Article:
Nancy Jensen | EurekAlert!
Further information:
http://www.mdanderson.org

More articles from Health and Medicine:

nachricht New 3-D imaging reveals how human cell nucleus organizes DNA and chromatin of its genome
28.07.2017 | University of California - San Diego

nachricht Malaria Already Endemic in the Mediterranean by the Roman Period
27.07.2017 | Universität Zürich

All articles from Health and Medicine >>>

The most recent press releases about innovation >>>

Die letzten 5 Focus-News des innovations-reports im Überblick:

Im Focus: Abrupt motion sharpens x-ray pulses

Spectrally narrow x-ray pulses may be “sharpened” by purely mechanical means. This sounds surprisingly, but a team of theoretical and experimental physicists developed and realized such a method. It is based on fast motions, precisely synchronized with the pulses, of a target interacting with the x-ray light. Thereby, photons are redistributed within the x-ray pulse to the desired spectral region.

A team of theoretical physicists from the MPI for Nuclear Physics (MPIK) in Heidelberg has developed a novel method to intensify the spectrally broad x-ray...

Im Focus: Physicists Design Ultrafocused Pulses

Physicists working with researcher Oriol Romero-Isart devised a new simple scheme to theoretically generate arbitrarily short and focused electromagnetic fields. This new tool could be used for precise sensing and in microscopy.

Microwaves, heat radiation, light and X-radiation are examples for electromagnetic waves. Many applications require to focus the electromagnetic fields to...

Im Focus: Carbon Nanotubes Turn Electrical Current into Light-emitting Quasi-particles

Strong light-matter coupling in these semiconducting tubes may hold the key to electrically pumped lasers

Light-matter quasi-particles can be generated electrically in semiconducting carbon nanotubes. Material scientists and physicists from Heidelberg University...

Im Focus: Flexible proximity sensor creates smart surfaces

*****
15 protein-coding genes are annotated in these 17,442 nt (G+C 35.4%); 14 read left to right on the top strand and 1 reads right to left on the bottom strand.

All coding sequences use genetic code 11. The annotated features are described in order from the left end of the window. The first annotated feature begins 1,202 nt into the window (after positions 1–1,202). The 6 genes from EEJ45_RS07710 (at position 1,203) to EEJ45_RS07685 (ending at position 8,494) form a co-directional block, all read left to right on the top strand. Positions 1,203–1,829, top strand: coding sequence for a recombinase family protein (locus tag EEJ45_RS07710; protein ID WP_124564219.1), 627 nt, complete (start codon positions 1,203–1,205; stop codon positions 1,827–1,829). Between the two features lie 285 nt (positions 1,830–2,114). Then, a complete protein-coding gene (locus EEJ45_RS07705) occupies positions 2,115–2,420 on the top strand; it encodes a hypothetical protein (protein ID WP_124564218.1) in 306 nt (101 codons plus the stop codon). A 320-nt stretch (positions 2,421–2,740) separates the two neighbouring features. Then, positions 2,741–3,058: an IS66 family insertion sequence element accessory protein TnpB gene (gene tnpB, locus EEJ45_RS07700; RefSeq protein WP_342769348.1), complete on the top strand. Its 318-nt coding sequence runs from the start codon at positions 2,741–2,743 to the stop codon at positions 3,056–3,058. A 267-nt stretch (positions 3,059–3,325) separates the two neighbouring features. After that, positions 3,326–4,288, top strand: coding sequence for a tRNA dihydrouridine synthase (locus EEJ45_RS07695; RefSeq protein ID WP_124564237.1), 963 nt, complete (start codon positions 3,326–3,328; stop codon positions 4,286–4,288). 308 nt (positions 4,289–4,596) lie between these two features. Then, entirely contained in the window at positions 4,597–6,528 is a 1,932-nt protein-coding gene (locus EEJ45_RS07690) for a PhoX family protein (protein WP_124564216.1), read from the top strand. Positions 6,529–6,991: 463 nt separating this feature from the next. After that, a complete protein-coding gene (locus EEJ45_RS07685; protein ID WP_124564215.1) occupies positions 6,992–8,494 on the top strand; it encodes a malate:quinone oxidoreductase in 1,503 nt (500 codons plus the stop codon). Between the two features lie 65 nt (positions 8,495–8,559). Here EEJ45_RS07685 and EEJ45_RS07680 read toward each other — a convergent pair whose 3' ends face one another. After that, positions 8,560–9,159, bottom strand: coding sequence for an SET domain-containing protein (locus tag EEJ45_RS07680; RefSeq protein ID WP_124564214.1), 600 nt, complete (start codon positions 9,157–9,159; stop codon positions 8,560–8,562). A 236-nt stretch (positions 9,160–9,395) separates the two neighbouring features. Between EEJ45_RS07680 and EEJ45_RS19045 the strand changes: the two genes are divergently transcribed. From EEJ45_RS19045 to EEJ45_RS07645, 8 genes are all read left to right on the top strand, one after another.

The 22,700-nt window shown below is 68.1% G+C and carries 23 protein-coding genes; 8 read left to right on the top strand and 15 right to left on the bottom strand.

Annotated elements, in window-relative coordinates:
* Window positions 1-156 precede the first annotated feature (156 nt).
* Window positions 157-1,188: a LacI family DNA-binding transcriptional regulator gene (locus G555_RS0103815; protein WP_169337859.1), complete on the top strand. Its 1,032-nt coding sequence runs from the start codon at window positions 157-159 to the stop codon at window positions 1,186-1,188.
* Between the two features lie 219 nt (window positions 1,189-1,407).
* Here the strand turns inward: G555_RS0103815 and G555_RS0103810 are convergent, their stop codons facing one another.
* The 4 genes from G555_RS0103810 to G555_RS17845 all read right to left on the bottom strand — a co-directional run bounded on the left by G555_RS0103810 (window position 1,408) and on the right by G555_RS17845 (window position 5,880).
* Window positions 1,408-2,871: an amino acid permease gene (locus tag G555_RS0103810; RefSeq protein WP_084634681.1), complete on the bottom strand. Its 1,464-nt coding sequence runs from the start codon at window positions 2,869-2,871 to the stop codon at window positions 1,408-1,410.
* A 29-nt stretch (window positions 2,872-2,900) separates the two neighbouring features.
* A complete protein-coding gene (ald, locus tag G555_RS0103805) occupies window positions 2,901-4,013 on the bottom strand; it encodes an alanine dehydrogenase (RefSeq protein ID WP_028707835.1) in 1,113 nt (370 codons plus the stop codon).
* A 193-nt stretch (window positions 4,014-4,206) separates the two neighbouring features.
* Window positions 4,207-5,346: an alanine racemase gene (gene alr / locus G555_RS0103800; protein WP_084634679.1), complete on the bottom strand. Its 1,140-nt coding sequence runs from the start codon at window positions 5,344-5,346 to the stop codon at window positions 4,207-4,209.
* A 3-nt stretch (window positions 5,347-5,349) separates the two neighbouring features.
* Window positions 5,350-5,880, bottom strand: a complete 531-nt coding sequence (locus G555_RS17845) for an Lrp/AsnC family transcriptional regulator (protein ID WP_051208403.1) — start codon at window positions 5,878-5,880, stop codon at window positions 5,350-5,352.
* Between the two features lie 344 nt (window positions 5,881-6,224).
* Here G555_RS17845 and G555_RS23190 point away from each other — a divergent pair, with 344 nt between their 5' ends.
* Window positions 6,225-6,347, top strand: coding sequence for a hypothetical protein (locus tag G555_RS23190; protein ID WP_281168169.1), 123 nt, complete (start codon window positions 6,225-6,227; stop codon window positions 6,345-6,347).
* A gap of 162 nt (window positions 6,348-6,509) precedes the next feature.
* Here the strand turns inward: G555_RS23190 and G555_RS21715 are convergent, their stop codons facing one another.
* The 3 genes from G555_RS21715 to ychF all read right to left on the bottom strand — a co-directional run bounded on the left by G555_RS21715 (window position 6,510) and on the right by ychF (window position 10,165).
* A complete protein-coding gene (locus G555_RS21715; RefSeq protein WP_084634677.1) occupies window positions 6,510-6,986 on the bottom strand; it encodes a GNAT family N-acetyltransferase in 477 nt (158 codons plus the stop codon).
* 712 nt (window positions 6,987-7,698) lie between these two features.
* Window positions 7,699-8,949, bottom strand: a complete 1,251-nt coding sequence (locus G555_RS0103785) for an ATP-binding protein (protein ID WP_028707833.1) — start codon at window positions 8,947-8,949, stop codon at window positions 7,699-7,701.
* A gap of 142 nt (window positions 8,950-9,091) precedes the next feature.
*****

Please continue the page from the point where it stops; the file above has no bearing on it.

Fraunhofer IPA has developed a proximity sensor made from silicone and carbon nanotubes (CNT) which detects objects and determines their position. The materials and printing process used mean that the sensor is extremely flexible, economical and can be used for large surfaces. Industry and research partners can use and further develop this innovation straight away.

At first glance, the proximity sensor appears to be nothing special: a thin, elastic layer of silicone onto which black square surfaces are printed, but these...

Im Focus: 3-D scanning with water

3-D shape acquisition using water displacement as the shape sensor for the reconstruction of complex objects

A global team of computer scientists and engineers have developed an innovative technique that more completely reconstructs challenging 3D objects. An ancient...

All Focus news of the innovation-report >>>

Anzeige

Anzeige

Event News

Clash of Realities 2017: Registration now open. International Conference at TH Köln

26.07.2017 | Event News

Closing the Sustainability Circle: Protection of Food with Biobased Materials

21.07.2017 | Event News

»We are bringing Additive Manufacturing to SMEs«

19.07.2017 | Event News

 
Latest News

New 3-D imaging reveals how human cell nucleus organizes DNA and chromatin of its genome

28.07.2017 | Health and Medicine

Heavy metals in water meet their match

28.07.2017 | Power and Electrical Engineering

Oestrogen regulates pathological changes of bones via bone lining cells

28.07.2017 | Life Sciences

VideoLinks
B2B-VideoLinks
More VideoLinks >>>